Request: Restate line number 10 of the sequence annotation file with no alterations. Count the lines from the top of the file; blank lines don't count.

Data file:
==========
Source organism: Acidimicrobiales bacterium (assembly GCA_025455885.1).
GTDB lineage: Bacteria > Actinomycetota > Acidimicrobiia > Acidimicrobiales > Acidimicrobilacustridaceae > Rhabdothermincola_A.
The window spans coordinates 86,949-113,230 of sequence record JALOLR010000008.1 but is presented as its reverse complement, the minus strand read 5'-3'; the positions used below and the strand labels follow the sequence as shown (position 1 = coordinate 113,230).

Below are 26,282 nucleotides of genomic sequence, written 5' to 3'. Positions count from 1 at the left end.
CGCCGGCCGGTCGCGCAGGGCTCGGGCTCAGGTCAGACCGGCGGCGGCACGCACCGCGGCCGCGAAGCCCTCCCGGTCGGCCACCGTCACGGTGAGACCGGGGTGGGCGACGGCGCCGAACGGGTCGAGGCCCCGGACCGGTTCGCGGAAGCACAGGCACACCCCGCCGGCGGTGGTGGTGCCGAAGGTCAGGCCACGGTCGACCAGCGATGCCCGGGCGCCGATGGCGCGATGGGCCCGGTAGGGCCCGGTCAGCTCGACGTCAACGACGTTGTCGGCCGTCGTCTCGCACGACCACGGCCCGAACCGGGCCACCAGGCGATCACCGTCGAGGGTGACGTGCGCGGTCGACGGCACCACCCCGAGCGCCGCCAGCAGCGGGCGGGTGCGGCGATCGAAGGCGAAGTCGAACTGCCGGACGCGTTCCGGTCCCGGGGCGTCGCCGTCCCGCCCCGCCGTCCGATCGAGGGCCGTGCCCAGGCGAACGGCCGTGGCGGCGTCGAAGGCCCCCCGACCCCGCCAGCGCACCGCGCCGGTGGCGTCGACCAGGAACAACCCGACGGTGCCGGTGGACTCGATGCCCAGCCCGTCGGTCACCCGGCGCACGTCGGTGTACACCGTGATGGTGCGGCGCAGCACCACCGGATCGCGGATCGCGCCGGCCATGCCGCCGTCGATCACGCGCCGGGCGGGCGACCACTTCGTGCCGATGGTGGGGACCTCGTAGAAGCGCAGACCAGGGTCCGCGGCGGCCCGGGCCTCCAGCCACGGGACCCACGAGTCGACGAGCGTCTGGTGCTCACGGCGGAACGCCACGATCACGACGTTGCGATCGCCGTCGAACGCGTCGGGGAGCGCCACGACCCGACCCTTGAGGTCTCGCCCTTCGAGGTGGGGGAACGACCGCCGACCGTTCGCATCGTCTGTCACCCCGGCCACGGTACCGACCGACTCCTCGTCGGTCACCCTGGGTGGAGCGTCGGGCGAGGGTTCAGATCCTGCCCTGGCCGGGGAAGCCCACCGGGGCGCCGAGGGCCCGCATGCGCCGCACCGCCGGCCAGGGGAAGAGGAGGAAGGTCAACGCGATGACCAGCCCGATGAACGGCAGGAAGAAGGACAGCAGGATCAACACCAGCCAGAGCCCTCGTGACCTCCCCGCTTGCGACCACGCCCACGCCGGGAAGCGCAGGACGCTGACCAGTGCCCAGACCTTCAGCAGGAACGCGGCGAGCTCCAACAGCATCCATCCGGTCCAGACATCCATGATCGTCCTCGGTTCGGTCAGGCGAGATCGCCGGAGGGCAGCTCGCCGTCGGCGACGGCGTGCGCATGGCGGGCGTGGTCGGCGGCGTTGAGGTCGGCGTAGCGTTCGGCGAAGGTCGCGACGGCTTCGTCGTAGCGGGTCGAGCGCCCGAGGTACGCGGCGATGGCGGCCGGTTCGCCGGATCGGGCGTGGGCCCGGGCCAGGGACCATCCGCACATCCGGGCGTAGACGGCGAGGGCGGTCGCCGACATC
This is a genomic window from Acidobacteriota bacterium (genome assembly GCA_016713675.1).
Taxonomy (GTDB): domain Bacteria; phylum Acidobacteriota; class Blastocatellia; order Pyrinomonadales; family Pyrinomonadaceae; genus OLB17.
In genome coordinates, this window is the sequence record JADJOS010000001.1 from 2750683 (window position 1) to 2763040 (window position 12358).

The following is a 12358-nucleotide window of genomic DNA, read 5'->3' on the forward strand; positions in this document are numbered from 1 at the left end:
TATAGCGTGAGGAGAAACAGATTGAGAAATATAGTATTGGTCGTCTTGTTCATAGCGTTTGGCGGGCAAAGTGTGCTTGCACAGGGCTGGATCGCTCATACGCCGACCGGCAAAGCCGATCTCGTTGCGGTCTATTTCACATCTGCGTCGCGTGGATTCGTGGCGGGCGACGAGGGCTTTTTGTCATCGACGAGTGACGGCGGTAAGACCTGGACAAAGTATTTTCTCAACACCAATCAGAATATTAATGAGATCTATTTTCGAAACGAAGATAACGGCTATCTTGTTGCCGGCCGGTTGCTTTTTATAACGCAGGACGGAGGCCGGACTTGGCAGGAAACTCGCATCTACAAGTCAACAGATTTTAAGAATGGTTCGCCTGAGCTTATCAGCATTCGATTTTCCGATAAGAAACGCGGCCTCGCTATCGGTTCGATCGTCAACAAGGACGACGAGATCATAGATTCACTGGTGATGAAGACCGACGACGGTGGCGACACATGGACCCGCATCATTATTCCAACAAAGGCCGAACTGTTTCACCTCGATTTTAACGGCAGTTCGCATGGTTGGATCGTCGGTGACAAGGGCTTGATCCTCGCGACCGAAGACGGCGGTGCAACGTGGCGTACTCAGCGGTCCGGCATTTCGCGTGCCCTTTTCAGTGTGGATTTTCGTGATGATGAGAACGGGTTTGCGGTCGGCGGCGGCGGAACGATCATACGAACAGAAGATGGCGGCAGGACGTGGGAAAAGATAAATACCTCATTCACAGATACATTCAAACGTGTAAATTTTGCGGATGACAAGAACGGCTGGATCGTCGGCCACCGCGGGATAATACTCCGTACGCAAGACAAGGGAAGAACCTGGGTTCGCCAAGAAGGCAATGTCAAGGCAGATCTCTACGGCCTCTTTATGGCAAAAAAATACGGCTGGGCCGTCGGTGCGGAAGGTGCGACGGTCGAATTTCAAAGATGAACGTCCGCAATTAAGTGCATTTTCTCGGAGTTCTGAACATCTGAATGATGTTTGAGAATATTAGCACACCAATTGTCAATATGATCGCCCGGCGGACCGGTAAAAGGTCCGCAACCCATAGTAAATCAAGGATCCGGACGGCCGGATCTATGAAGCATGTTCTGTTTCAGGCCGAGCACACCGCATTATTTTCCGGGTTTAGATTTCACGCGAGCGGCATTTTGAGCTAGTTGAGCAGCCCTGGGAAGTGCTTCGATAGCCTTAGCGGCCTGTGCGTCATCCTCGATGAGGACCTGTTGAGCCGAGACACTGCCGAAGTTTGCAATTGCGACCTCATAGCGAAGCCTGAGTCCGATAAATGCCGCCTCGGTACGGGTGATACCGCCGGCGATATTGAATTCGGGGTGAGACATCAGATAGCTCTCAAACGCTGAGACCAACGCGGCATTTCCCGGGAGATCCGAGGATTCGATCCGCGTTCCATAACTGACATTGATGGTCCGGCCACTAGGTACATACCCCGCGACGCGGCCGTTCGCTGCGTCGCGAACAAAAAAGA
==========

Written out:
TATAGCGTGAGGAGAAACAGATTGAGAAATATAGTATTGGTCGTCTTGTTCATAGCGTTTGGCGGGCAAAGTGTGCTTGCACAGGGCTGGATCGCTCATACGCCGACCGGCAAAGCCGATCTCGTTGCGGTCTATTTCACATCTGCGTCGCGTGGATTCGTGGCGGGCGACGAGGGCTTTTTGTCATCGACGAGTGACGGCGGTAAGACCTGGACAAAGTATTTTCTCAACACCAATCAGAATATTAATGAGATCTATTTTCGAAACGAAGATAACGGCTATCTTGTTGCCGGCCGGTTGCTTTTTATAACGCAGGACGGAGGCCGGACTTGGCAGGAAACTCGCATCTACAAGTCAACAGATTTTAAGAATGGTTCGCCTGAGCTTATCAGCATTCGATTTTCCGATAAGAAACGCGGCCTCGCTATCGGTTCGATCGTCAACAAGGACGACGAGATCATAGATTCACTGGTGATGAAGACCGACGACGGTGGCGACACATGGACCCGCATCATTATTCCAACAAAGGCCGAACTGTTTCACCTCGATTTTAACGGCAGTTCGCATGGTTGGATCGTCGGTGACAAGGGCTTGATCCTCGCGACCGAAGACGGCGGTGCAACGTGGCGTACTCAGCGGTCCGGCATTTCGCGTGCCCTTTTCAGTGTGGATTTTCGTGATGATGAGAACGGGTTTGCGGTCGGCGGCGGCGGAACGATCATACGAACAGAAGATGGCGGCAGGACGTGGGAAAAGATAAATACCTCATTCACAGATACATTCAAACGTGTAAATTTTGCGGATGACAAGAACGGCTGGATCGTCGGCCACCGCGGGATAATACTCCGTACGCAAGACAAGGGAAGAACCTGGGTTCGCCAAGAAGGCAATGTCAAGGCAGATCTCTACGGCCTCTTTATGGCAAAAAAATACGGCTGGGCCGTCGGTGCGGAAGGTGCGACGGTCGAATTTCAAAGATGAACGTCCGCAATTAAGTGCATTTTCTCGGAGTTCTGAACATCTGAATGATGTTTGAGAATATTAGCACACCAATTGTCAATATGATCGCCCGGCGGACCGGTAAAAGGTCCGCAACCCATAGTAAATCAAGGATCCGGACGGCCGGATCTATGAAGCATGTTCTGTTTCAGGCCGAGCACACCGCATTATTTTCCGGGTTTAGATTTCACGCGAGCGGCATTTTGAGCTAGTTGAGCAGCCCTGGGAAGTGCTTCGATAGCCTTAGCGGCCTGTGCGTCATCCTCGATGAGGACCTGTTGAGCCGAGACACTGCCGAAGTTTGCAATTGCGACCTCATAGCGAAGCCTGAGTCCGATAAATGCCGCCTCGGTACGGGTGATACCGCCGGCGATATTGAATTCGGGGTGAGACATCAGATAGCTCTCAAACGCTGAGACCAACGCGGCATTTCCCGGGAGATCCGAGGATTCGATCCGCGTTCCATAACTGACATTGATGGTCCGGCCACTAGGTACATACCCCGCGACGCGGCCGTTCGCTGCGTCGCGAACAAAAAAGA